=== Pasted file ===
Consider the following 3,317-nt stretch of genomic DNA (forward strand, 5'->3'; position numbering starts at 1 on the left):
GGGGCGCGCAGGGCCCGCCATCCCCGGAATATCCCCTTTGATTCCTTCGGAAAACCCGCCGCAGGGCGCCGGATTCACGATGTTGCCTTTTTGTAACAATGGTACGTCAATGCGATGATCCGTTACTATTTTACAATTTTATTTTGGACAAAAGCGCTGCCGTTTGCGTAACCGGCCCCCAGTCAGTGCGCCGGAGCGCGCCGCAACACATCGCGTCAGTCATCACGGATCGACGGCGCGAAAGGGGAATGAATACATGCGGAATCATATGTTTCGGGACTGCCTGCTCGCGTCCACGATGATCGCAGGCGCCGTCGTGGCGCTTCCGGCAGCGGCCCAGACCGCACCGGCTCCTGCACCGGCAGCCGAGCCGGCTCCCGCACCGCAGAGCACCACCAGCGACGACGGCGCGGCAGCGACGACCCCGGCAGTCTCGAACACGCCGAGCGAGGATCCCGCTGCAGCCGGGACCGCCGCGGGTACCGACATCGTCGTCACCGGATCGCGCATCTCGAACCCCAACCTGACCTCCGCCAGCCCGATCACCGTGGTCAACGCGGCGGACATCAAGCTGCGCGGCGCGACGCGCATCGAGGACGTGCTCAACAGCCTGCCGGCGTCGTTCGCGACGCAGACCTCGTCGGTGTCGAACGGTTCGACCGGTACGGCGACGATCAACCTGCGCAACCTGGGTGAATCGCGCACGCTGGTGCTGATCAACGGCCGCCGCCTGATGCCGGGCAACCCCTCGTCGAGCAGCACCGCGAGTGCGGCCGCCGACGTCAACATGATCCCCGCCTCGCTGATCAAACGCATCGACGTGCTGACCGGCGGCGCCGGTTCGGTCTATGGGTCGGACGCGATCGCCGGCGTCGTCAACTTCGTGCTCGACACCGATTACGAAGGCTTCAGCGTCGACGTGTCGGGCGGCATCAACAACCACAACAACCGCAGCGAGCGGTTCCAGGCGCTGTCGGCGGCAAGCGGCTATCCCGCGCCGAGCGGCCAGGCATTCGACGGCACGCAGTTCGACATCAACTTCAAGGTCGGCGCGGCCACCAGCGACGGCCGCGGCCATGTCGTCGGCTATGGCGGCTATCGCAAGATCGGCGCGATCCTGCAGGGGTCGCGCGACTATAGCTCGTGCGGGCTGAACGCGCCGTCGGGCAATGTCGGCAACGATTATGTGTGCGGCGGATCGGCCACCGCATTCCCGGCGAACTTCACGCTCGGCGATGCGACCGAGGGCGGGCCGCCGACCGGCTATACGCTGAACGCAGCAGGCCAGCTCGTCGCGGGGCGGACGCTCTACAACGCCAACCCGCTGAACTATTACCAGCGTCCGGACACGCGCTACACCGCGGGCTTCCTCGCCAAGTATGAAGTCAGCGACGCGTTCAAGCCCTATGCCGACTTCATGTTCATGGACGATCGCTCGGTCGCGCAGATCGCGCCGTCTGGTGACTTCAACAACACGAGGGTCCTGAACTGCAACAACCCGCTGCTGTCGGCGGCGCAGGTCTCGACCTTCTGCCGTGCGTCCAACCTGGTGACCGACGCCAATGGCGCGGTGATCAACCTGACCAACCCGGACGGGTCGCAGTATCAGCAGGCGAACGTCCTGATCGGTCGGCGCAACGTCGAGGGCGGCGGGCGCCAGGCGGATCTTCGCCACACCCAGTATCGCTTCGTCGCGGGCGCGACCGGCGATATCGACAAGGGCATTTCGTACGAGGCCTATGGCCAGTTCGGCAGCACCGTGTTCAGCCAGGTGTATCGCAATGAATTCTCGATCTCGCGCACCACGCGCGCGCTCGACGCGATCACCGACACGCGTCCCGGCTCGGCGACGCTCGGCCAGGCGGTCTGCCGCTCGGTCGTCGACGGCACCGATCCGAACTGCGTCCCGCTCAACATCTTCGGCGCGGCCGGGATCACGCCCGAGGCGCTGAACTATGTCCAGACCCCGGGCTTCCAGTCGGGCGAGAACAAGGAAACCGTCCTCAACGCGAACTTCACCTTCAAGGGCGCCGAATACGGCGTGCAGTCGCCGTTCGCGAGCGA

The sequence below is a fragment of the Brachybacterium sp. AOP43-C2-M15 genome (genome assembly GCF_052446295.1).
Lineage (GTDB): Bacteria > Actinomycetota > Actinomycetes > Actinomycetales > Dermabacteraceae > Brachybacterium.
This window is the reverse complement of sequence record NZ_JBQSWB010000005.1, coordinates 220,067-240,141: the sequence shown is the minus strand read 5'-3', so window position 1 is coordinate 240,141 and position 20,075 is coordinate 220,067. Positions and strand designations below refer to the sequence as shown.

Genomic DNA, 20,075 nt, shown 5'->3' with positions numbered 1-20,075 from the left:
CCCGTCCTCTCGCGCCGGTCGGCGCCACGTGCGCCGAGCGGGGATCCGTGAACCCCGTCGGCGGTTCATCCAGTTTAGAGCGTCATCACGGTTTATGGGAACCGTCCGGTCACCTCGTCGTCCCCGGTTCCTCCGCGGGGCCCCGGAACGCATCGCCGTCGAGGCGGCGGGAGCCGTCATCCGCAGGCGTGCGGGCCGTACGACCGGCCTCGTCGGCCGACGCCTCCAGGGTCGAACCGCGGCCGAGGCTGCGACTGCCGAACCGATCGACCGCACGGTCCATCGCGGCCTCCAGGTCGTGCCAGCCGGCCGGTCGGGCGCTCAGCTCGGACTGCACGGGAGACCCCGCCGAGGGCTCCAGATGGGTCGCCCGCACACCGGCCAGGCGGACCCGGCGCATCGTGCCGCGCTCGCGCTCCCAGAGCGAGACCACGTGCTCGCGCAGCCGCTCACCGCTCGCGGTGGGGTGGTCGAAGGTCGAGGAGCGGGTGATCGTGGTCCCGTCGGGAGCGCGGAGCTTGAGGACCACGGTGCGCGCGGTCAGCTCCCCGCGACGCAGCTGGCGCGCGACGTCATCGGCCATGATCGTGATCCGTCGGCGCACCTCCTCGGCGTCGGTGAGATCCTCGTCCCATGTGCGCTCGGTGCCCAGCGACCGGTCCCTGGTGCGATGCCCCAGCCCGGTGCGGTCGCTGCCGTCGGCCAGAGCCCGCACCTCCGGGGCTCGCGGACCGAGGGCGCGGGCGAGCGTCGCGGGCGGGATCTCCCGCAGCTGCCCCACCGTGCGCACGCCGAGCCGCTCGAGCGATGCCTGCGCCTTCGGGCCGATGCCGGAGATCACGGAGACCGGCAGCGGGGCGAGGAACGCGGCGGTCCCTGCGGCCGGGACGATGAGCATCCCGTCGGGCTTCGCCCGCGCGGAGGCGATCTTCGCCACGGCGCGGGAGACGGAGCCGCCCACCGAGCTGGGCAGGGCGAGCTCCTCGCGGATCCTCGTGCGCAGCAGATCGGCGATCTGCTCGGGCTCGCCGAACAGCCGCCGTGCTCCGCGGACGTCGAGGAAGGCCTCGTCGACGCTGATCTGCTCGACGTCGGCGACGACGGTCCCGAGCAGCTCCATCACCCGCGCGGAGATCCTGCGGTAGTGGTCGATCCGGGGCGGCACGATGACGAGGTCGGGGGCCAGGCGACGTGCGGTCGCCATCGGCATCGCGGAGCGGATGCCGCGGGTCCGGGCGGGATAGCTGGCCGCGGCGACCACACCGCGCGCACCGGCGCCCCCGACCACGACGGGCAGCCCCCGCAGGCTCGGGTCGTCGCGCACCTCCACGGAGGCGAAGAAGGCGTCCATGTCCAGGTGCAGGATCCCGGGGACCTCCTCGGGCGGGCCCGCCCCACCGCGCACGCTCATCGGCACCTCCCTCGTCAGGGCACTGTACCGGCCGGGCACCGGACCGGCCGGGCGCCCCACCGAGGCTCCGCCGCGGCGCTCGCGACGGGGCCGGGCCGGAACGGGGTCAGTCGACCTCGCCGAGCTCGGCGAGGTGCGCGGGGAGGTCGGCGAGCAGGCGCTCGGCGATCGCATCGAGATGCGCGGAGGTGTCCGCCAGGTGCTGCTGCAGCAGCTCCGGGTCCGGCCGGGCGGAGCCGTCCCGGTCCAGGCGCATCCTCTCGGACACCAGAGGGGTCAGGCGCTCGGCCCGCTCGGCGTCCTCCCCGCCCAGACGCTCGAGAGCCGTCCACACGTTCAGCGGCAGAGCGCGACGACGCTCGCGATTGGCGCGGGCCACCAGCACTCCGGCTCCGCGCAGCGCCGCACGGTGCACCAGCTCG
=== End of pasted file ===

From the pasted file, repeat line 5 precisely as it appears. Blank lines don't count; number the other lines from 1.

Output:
This window is the reverse complement of sequence record NZ_JBQSWB010000005.1, coordinates 220,067-240,141: the sequence shown is the minus strand read 5'-3', so window position 1 is coordinate 240,141 and position 20,075 is coordinate 220,067. Positions and strand designations below refer to the sequence as shown.